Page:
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Tue, Oct 31, 2000 - Page 3 News List

Health officials plan to protest WHO oversight

By Liu Shao-hua  /  STAFF REPORTER

The Department of Health plans to protest a decision by the World Health Organization (WHO) to leave Taiwan off a list of a polio-free countries that was released in Kyoto, Japan on Sunday.

Thirty-seven countries in the western Pacific region were declared polio-free by the organization. China was also on the list, and Taiwan was included as a part of China.

"The success of polio eradication in Taiwan does not equate to China's situation," Lee Ming-liang (李明亮), the health department's director-general, said a press conference yesterday.

The WHO said that polio had been eradicated in 37 countries, including China, Hong Kong, Japan, South Korea and Vietnam. That led the group to declare the west Pacific region polio-free, the second region in the world since the Americas in 1994 to receive the designation.

Health officials noted yesterday that Taiwan has been polio-free since 1985, as there have been no reported cases since that year.

"But mainly for political reasons the WHO has overlooked Taiwan's accomplishment in polio eradication," Lee said.

Hsu Hsu-mei (許須美), deputy director-general at the Center for Disease Control, said health officials have spoken to WHO officials about the polio report in the past and had asked to attend the WHO regional meeting in Kyoto on Sunday.

"But Taiwan is not a WHO member state and was excluded," Hsu said.

The Republic of China was one of the WHO's founding members and has donated funds to its worldwide polio eradication program.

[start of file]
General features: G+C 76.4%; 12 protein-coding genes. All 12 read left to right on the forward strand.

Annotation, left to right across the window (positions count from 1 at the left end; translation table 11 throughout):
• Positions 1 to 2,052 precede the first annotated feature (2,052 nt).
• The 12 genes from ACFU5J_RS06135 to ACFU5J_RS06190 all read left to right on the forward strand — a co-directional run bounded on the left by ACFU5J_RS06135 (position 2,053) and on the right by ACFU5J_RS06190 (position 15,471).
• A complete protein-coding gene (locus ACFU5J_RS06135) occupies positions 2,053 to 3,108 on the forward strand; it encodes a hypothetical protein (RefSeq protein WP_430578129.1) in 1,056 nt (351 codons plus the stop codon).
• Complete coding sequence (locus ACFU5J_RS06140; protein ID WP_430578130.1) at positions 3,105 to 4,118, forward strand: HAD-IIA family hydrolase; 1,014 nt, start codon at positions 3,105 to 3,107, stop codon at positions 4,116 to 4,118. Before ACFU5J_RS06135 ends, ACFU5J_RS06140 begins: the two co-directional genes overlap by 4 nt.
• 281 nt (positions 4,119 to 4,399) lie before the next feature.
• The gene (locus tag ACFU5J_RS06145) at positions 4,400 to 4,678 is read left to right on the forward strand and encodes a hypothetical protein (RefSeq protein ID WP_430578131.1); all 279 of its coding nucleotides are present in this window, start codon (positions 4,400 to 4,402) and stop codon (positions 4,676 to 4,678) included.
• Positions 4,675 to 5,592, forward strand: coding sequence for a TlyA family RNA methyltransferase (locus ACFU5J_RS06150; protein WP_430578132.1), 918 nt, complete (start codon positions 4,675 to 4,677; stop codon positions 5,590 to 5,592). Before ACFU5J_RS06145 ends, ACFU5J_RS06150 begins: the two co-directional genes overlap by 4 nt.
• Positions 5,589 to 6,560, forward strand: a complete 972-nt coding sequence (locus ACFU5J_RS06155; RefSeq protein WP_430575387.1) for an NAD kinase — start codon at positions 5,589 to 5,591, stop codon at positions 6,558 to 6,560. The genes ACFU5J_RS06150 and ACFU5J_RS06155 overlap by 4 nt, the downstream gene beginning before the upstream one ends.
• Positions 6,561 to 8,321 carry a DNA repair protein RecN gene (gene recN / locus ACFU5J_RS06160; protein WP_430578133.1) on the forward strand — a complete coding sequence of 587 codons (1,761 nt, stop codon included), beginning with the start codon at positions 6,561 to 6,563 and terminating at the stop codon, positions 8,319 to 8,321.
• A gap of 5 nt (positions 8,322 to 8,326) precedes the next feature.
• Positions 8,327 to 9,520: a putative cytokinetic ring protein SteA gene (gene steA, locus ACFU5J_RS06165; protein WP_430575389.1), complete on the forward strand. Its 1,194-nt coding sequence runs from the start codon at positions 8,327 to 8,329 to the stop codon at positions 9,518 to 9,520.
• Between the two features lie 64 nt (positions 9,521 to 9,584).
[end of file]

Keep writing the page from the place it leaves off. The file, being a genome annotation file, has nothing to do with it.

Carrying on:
"The WHO still allows political issues to distort recognition of Taiwan's achievement," members of the Medical Professionals Alliance in Taiwan (台灣醫界聯盟) said yesterday.

Health officials established the Taiwan Polio Eradication Certification Committee in 1996. Two years later, Tony Adams, chairman of the WHO's west Pacific regional operations, was invited to Taiwan to learn more about the eradication of polio in this country.

"The WHO de facto recognized Taiwan as polio-free, otherwise it wouldn't declare the west Pacific region as polio-free," Hsu said.

The WHO's list on Sunday did not include North Korea and Indonesia. Despite the WHO's political snubs, health department officials said yesterday that Taiwan was committed to helping the organization eradicate polio around the world by 2005.

"We've donated more than US$1 million through Rotary International to the WHO's worldwide polio eradication program last year," Hsu said. "Taiwan will donate US$10 million, divided between the government and Rotary International in Taiwan, to WHO in installments over five years."

But health officials noted that Taiwan won't be recognized on the WHO's donor list because the sponsorship was done through Rotary International. The WHO declined to accept Taiwan's donation in the name of Taiwan.

Despite the WHO's exclusion, officials say they support the organization's goal of fighting disease around the world.

"Following the WHO's goal, our next target is measles," Hsu said. "We will devote ourselves to its eradication and will show the world Taiwan's success in public health."

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